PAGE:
We Are God’s People

Today’s Word:

You shall be my people and I will be your God. (Jeremiah 30:22)


On This Date…

father michael mckeough headmaster portrait archmere academy

Fr. Michael McKeough, O.Praem.

On August 5, 1932, Father Michael McKeough, O.Praem., Archmere’s first headmaster, arrived in Wilmington, having traveled from De Pere, Wisconsin. He began living at Archmere on August 8.

On August 5, 1946, Father Just Diny, O.Praem., was appointed Archmere’s fourth headmaster. He had previously taught at Archmere from 1937 to 1944.

On August 5, 1996, Father Robert Sliben, O.Praem., Archmere’s second principal, died one week after falling at the end of Mass in St. Norbert Church in Paoli, Pennsylvania. He served at Archmere from 1949 to 1991.

On August 5, 2002, Father George Feldman, O.Praem., a 1936 graduate of Archmere, died in De Pere, Wisconsin. He served at Archmere from 1949 to 1958, as a teacher and assistant headmaster.

Piazza Esquilino, Santa Maria Maggiore

Piazza Esquilino, Santa Maria Maggiore

On August 5, 435, the Basilica of Saint Mary Major (Basilica Sanctae Mariae Maioris) was dedicated in Rome. It is the oldest Church in the West dedicated to Our Lady. In 1932, the chapel at Archmere was also dedicated to Our Lady.

In today’s First Reading at Mass, God says, “You shall be my people and I will be your God.” Fathers McKeough, Diny, Sliben, and Feldman all proclaimed the message that we are God’s people, through Jesus, born of the Blessed Virgin Mary.

– Father McLaughlin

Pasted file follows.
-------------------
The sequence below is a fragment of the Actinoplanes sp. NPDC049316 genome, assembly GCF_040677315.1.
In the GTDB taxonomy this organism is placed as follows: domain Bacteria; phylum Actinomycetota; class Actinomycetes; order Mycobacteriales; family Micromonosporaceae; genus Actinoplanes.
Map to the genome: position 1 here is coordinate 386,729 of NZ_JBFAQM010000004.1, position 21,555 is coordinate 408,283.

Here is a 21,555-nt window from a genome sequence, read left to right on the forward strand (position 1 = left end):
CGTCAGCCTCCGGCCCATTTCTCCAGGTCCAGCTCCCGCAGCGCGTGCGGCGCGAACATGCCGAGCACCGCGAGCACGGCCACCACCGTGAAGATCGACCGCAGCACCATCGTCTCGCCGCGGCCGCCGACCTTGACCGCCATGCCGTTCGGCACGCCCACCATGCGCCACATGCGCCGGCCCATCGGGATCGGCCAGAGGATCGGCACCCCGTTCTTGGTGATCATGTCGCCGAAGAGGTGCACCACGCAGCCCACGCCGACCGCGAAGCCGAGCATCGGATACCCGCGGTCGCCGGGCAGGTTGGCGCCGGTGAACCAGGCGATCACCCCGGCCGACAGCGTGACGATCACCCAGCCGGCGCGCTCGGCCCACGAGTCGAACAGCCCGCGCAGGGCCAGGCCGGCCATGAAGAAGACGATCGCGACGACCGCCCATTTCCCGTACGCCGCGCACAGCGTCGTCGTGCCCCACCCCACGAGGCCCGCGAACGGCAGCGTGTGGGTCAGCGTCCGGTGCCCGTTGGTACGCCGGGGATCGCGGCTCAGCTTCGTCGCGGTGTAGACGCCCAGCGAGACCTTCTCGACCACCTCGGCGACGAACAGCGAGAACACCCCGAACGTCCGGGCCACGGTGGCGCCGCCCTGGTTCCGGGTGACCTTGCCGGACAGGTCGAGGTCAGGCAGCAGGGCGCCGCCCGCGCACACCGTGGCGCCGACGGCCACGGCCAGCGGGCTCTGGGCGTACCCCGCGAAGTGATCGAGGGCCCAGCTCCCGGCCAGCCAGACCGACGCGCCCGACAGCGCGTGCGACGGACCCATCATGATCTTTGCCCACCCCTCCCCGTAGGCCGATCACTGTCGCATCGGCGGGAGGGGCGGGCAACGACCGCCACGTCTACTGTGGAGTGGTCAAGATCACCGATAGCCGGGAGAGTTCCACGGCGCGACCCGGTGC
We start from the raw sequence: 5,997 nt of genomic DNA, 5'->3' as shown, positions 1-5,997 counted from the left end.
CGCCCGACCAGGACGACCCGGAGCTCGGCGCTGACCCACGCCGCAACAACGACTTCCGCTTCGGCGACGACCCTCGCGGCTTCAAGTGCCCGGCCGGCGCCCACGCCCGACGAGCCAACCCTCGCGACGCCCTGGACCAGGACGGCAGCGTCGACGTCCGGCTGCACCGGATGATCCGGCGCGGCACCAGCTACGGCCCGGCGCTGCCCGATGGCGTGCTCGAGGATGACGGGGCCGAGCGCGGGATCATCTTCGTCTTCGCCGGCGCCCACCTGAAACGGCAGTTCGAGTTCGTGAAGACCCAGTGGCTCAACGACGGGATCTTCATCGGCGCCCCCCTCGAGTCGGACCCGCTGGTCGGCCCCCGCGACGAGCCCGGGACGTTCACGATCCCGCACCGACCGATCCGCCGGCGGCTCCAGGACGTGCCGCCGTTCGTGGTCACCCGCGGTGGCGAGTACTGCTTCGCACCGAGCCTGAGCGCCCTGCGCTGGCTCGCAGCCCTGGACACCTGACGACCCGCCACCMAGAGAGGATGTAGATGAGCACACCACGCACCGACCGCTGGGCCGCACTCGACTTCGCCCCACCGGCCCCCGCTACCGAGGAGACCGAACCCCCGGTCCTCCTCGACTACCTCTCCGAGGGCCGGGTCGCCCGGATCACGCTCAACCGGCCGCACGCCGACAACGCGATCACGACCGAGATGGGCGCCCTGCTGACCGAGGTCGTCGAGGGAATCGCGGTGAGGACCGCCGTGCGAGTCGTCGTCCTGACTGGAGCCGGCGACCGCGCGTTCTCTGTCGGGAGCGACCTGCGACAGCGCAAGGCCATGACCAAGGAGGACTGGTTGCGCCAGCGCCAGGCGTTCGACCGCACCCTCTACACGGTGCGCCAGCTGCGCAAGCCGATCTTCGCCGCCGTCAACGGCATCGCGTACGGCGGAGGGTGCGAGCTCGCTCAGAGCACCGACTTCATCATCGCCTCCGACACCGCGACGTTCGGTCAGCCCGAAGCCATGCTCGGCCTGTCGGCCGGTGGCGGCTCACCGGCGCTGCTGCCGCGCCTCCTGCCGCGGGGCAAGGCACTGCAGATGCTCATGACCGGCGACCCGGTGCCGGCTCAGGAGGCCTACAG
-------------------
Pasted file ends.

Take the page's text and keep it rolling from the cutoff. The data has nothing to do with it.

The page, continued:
Roses of Our Lady

Today’s Word:

Blessed are you who believed that what was spoken to you by the Lord would be fulfilled. (Luke 1:45)


On This Date…

guadalupe

On Tuesday, December 12, 1531, Juan Diego Cuauhtlatoatzin, a peasant, was on his way to Mexico City to get a priest to hear the confession of his uncle who was very ill. The Blessed Mother appeared to Juan Diego and assured him that his uncle would recover. She told Juan Diego to go to the hilltop where he would find roses blooming in the frost. Juan Diego gathered the roses in his cloak and brought them to Our Lady, who sent him to the bishop as proof of Our Lady’s request for a church to built there. When Juan Diego opened his cloak to show the bishop the roses, the image of Our Lady of Guadalupe was imprinted on the cloak. That image now hangs above the main altar of the basilica.

Our Lady of Guadalupe is the patroness of the Americas. Of Our Lady, her cousin Elizabeth said in today’s Gospel, “Blessed are you who believed that was spoken to you by the Lord would be fulfilled.” Like Our Lady, Juan Diego believed, and so can we.

– Father McLaughlin